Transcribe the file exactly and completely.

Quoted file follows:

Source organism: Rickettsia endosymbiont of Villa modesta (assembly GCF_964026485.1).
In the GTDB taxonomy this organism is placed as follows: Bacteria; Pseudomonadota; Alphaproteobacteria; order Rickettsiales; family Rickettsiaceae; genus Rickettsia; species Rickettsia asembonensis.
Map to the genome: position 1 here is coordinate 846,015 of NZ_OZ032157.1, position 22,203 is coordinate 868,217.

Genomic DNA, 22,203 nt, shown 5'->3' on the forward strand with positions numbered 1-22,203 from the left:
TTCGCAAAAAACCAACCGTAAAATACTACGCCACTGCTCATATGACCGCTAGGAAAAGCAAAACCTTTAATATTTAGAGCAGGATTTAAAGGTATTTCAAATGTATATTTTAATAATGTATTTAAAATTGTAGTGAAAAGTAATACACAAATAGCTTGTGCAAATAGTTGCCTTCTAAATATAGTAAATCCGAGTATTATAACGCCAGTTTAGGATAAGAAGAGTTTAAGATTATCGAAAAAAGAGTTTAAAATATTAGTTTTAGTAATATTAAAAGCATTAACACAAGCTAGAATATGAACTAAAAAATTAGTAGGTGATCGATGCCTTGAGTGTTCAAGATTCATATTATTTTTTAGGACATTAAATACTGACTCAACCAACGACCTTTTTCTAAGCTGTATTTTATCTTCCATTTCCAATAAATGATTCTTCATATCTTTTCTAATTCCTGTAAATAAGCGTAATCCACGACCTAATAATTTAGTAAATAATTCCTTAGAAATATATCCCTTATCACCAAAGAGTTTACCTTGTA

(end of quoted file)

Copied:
Source organism: Rickettsia endosymbiont of Villa modesta (assembly GCF_964026485.1).
In the GTDB taxonomy this organism is placed as follows: Bacteria; Pseudomonadota; Alphaproteobacteria; order Rickettsiales; family Rickettsiaceae; genus Rickettsia; species Rickettsia asembonensis.
Map to the genome: position 1 here is coordinate 846,015 of NZ_OZ032157.1, position 22,203 is coordinate 868,217.

Genomic DNA, 22,203 nt, shown 5'->3' on the forward strand with positions numbered 1-22,203 from the left:
TTCGCAAAAAACCAACCGTAAAATACTACGCCACTGCTCATATGACCGCTAGGAAAAGCAAAACCTTTAATATTTAGAGCAGGATTTAAAGGTATTTCAAATGTATATTTTAATAATGTATTTAAAATTGTAGTGAAAAGTAATACACAAATAGCTTGTGCAAATAGTTGCCTTCTAAATATAGTAAATCCGAGTATTATAACGCCAGTTTAGGATAAGAAGAGTTTAAGATTATCGAAAAAAGAGTTTAAAATATTAGTTTTAGTAATATTAAAAGCATTAACACAAGCTAGAATATGAACTAAAAAATTAGTAGGTGATCGATGCCTTGAGTGTTCAAGATTCATATTATTTTTTAGGACATTAAATACTGACTCAACCAACGACCTTTTTCTAAGCTGTATTTTATCTTCCATTTCCAATAAATGATTCTTCATATCTTTTCTAATTCCTGTAAATAAGCGTAATCCACGACCTAATAATTTAGTAAATAATTCCTTAGAAATATATCCCTTATCACCAAAGAGTTTACCTTGTA